By default, SCons knows how to search for available programming tools on
various systems--see the SCons man page for details.  You may, of course,
override the default SCons choices made by appropriate configuration of
Environment construction variables.


Installation Requirements
=========================

Nothing special.


Executing SCons Without Installing
==================================

You can execute the local SCons directly from the src/ subdirectory by first
setting the SCONS_LIB_DIR environment variable to the local src/engine
subdirectory, and then executing the local src/script/scons.py script to
populate the build/scons/ subdirectory.  You would do this as follows on a
Linux or UNIX system (using sh or a derivative like bash or ksh)::

        $ setenv MYSCONS=`pwd`/src
        $ setenv SCONS_LIB_DIR=$MYSCONS/engine
        $ python $MYSCONS/script/scons.py [arguments]

Or on Windows::

        C:\scons>set MYSCONS=%cd%\src
        C:\scons>set SCONS_LIB_DIR=%MYSCONS%\engine
        C:\scons>python %MYSCONS%\script\scons.py [arguments]

An alternative approach is to skip the above and use::

        $ python bootstrap.py [arguments]

bootstrap.py keeps the src/ subdirectory free of compiled Python (\*.pyc or
\*.pyo) files by copying the necessary SCons files to a local bootstrap/
subdirectory and executing it from there.

You can use the -C option to have SCons change directory to another location
where you already have a build configuration set up::

    $ python bootstrap.py -C /some/other/location [arguments]

For simplicity in the following examples, we will only show the bootstrap.py
approach.


Installation
============

    Note: You don't need to build SCons packages or install SCons if you just
    want to work on developing a patch.  See the sections about `Making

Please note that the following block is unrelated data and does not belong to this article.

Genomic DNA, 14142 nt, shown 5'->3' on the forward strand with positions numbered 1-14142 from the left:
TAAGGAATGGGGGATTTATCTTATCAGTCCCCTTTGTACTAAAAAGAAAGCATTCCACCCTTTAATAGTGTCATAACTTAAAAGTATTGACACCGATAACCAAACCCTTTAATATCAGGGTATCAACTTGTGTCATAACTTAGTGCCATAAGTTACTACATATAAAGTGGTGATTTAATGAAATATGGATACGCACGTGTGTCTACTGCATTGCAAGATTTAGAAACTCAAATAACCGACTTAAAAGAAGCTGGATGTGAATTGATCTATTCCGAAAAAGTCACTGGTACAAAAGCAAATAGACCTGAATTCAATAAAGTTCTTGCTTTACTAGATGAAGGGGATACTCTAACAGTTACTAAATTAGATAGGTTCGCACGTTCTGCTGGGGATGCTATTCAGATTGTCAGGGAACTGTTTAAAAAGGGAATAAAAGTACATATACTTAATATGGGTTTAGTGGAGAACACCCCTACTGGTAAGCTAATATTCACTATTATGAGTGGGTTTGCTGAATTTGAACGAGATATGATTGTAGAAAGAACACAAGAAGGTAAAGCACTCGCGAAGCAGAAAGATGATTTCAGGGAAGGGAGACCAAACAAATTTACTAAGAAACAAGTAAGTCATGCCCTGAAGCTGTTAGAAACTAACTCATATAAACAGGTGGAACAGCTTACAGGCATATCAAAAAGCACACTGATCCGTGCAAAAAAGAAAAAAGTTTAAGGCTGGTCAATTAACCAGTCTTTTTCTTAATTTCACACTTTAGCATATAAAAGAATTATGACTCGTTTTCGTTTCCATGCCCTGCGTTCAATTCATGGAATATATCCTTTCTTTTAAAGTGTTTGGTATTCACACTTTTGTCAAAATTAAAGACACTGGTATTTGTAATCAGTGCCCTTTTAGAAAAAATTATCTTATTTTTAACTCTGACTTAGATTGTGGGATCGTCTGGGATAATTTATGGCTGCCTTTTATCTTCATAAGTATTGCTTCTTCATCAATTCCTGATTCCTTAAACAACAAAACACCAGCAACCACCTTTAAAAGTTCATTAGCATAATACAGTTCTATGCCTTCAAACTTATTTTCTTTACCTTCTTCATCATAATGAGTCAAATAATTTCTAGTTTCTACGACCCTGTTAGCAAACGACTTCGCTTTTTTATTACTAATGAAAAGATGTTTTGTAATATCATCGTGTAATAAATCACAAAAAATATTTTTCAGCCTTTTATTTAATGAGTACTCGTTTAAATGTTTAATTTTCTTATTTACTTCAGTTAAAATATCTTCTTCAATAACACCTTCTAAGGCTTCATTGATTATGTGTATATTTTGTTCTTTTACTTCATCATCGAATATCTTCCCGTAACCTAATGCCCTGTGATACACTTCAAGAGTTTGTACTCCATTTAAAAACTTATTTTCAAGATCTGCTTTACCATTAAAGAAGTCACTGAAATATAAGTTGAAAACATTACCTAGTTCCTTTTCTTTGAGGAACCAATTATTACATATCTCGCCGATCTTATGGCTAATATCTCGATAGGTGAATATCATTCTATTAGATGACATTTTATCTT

Changes`_ and `Testing`_ below if you just want to submit a bug fix or
    some new functionality.  See the sections below about `Building Packages`_
    and `Testing Packages`_ if your enhancement involves changing the way in
    which SCons is packaged and/or installed on an end-user system.

Assuming your system satisfies the installation requirements in the previous
section, install SCons from this package by first populating the build/scons/
subdirectory.  (For an easier way to install SCons, without having to populate
this directory, use the scons-{version}.tar.gz or scons-{version}.zip
package.)

Populate build/scons/ using a pre-installed SCons
-------------------------------------------------

If you already have an appropriate version of SCons installed on your system,
populate the build/scons/ directory by running::

        $ scons build/scons

Populate build/scons/ using the SCons source
--------------------------------------------

You can also use this version of SCons to populate its own build directory
by using a supplied bootstrap.py script (see the section above about
`Executing SCons Without Installing`_)::

        $ python bootstrap.py build/scons

Install the built SCons files
-----------------------------

Any of the above commands will populate the build/scons/ directory with the
necessary files and directory structure to use the Python-standard setup
script as follows on Linux or UNIX::

        # cd build/scons
        # python setup.py install

Or on Windows::

        C:\scons\>cd build\scons
        C:\scons\build\scons>python setup.py install

By default, the above commands will do the following:

- Install the version-numbered "scons-2.0.0" and "sconsign-2.0.0" scripts in
  the default system script directory (/usr/bin or C:\\Python\*\\Scripts, for